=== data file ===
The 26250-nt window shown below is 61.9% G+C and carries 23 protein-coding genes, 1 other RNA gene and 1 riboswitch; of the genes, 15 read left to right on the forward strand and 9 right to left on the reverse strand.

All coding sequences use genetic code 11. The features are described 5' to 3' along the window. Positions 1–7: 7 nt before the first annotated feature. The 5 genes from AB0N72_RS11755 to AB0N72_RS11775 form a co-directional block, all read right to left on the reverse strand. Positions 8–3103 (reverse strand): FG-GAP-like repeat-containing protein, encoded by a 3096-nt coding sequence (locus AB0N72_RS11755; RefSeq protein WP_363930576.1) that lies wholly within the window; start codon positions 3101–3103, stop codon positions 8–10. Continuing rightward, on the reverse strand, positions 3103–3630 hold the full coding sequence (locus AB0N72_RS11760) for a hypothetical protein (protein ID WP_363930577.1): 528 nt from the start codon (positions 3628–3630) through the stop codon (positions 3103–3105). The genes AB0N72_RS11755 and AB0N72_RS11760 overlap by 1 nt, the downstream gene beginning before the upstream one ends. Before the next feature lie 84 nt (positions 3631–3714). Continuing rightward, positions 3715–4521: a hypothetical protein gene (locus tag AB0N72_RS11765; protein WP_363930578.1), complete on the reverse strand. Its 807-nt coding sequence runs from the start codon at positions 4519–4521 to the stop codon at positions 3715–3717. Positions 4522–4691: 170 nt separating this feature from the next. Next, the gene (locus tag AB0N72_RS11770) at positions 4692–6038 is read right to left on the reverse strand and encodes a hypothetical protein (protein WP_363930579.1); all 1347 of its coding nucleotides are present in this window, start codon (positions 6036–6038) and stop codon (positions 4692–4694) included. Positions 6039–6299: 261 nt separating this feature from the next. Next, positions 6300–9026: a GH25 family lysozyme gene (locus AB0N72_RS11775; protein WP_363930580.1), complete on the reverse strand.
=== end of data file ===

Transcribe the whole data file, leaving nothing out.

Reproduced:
The 26250-nt window shown below is 61.9% G+C and carries 23 protein-coding genes, 1 other RNA gene and 1 riboswitch; of the genes, 15 read left to right on the forward strand and 9 right to left on the reverse strand.

All coding sequences use genetic code 11. The features are described 5' to 3' along the window. Positions 1–7: 7 nt before the first annotated feature. The 5 genes from AB0N72_RS11755 to AB0N72_RS11775 form a co-directional block, all read right to left on the reverse strand. Positions 8–3103 (reverse strand): FG-GAP-like repeat-containing protein, encoded by a 3096-nt coding sequence (locus AB0N72_RS11755; RefSeq protein WP_363930576.1) that lies wholly within the window; start codon positions 3101–3103, stop codon positions 8–10. Continuing rightward, on the reverse strand, positions 3103–3630 hold the full coding sequence (locus AB0N72_RS11760) for a hypothetical protein (protein ID WP_363930577.1): 528 nt from the start codon (positions 3628–3630) through the stop codon (positions 3103–3105). The genes AB0N72_RS11755 and AB0N72_RS11760 overlap by 1 nt, the downstream gene beginning before the upstream one ends. Before the next feature lie 84 nt (positions 3631–3714). Continuing rightward, positions 3715–4521: a hypothetical protein gene (locus tag AB0N72_RS11765; protein WP_363930578.1), complete on the reverse strand. Its 807-nt coding sequence runs from the start codon at positions 4519–4521 to the stop codon at positions 3715–3717. Positions 4522–4691: 170 nt separating this feature from the next. Next, the gene (locus tag AB0N72_RS11770) at positions 4692–6038 is read right to left on the reverse strand and encodes a hypothetical protein (protein WP_363930579.1); all 1347 of its coding nucleotides are present in this window, start codon (positions 6036–6038) and stop codon (positions 4692–4694) included. Positions 6039–6299: 261 nt separating this feature from the next. Next, positions 6300–9026: a GH25 family lysozyme gene (locus AB0N72_RS11775; protein WP_363930580.1), complete on the reverse strand.